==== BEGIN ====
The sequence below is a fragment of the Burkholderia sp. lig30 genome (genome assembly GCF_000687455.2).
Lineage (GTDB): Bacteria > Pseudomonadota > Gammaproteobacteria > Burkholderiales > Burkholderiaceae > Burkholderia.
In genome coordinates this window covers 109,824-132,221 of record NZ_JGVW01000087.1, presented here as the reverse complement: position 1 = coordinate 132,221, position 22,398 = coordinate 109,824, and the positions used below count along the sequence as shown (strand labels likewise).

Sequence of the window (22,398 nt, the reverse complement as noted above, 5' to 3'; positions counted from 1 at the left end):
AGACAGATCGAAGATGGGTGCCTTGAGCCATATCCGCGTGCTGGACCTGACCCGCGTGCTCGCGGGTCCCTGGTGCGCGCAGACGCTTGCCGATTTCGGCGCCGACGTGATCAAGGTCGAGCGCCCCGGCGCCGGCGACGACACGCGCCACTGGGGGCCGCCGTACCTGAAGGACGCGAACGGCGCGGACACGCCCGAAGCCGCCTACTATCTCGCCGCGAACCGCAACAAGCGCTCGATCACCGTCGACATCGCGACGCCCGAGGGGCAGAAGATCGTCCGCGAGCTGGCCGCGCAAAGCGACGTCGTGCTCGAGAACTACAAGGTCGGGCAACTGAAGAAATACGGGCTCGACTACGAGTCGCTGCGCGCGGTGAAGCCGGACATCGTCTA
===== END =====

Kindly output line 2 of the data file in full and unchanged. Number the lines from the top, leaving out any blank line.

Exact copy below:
Lineage (GTDB): Bacteria > Pseudomonadota > Gammaproteobacteria > Burkholderiales > Burkholderiaceae > Burkholderia.